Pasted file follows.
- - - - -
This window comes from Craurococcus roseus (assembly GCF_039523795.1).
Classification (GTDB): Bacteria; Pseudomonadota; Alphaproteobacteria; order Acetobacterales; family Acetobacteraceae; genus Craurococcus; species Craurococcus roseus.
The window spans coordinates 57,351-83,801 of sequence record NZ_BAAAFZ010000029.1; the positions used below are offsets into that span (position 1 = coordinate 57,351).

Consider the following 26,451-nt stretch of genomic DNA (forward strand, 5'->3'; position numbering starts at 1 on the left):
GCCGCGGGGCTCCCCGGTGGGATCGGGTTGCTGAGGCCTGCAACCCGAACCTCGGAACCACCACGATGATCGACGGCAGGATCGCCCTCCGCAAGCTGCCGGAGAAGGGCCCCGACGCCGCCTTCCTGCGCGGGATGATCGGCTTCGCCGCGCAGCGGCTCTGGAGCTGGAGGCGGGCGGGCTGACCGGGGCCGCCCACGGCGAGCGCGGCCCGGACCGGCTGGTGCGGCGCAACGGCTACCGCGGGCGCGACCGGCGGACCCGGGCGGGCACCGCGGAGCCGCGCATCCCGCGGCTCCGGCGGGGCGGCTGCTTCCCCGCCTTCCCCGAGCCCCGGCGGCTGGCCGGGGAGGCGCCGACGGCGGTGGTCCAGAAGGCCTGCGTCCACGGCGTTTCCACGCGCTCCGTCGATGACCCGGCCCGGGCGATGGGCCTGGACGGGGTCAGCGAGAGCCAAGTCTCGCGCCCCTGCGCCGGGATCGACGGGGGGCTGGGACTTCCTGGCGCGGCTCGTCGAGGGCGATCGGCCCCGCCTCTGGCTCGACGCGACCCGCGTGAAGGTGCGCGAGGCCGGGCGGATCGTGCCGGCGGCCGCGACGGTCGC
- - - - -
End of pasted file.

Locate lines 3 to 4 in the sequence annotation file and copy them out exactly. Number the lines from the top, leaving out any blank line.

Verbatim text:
The window spans coordinates 57,351-83,801 of sequence record NZ_BAAAFZ010000029.1; the positions used below are offsets into that span (position 1 = coordinate 57,351).

Consider the following 26,451-nt stretch of genomic DNA (forward strand, 5'->3'; position numbering starts at 1 on the left):